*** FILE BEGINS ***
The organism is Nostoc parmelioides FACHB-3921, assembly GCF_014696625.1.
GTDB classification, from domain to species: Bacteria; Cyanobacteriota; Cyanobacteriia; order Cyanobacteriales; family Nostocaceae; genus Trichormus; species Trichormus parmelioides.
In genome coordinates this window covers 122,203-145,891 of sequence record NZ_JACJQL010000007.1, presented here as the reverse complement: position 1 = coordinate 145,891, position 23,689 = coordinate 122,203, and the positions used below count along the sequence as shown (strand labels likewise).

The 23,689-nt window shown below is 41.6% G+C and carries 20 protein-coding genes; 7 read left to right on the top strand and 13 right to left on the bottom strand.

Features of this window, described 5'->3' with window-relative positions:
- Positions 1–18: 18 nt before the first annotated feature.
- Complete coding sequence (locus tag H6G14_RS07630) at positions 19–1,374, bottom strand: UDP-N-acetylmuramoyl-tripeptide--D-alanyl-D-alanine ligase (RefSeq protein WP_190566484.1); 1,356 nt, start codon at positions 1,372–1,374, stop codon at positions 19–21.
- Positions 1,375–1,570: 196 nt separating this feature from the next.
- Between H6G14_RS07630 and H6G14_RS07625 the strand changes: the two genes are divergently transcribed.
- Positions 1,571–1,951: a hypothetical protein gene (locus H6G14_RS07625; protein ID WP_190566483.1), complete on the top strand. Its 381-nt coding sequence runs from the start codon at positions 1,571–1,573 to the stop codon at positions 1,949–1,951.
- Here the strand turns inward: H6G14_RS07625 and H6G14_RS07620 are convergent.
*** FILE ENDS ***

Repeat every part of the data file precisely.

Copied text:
The organism is Nostoc parmelioides FACHB-3921, assembly GCF_014696625.1.
GTDB classification, from domain to species: Bacteria; Cyanobacteriota; Cyanobacteriia; order Cyanobacteriales; family Nostocaceae; genus Trichormus; species Trichormus parmelioides.
In genome coordinates this window covers 122,203-145,891 of sequence record NZ_JACJQL010000007.1, presented here as the reverse complement: position 1 = coordinate 145,891, position 23,689 = coordinate 122,203, and the positions used below count along the sequence as shown (strand labels likewise).

The 23,689-nt window shown below is 41.6% G+C and carries 20 protein-coding genes; 7 read left to right on the top strand and 13 right to left on the bottom strand.

Features of this window, described 5'->3' with window-relative positions:
- Positions 1–18: 18 nt before the first annotated feature.
- Complete coding sequence (locus tag H6G14_RS07630) at positions 19–1,374, bottom strand: UDP-N-acetylmuramoyl-tripeptide--D-alanyl-D-alanine ligase (RefSeq protein WP_190566484.1); 1,356 nt, start codon at positions 1,372–1,374, stop codon at positions 19–21.
- Positions 1,375–1,570: 196 nt separating this feature from the next.
- Between H6G14_RS07630 and H6G14_RS07625 the strand changes: the two genes are divergently transcribed.
- Positions 1,571–1,951: a hypothetical protein gene (locus H6G14_RS07625; protein ID WP_190566483.1), complete on the top strand. Its 381-nt coding sequence runs from the start codon at positions 1,571–1,573 to the stop codon at positions 1,949–1,951.
- Here the strand turns inward: H6G14_RS07625 and H6G14_RS07620 are convergent.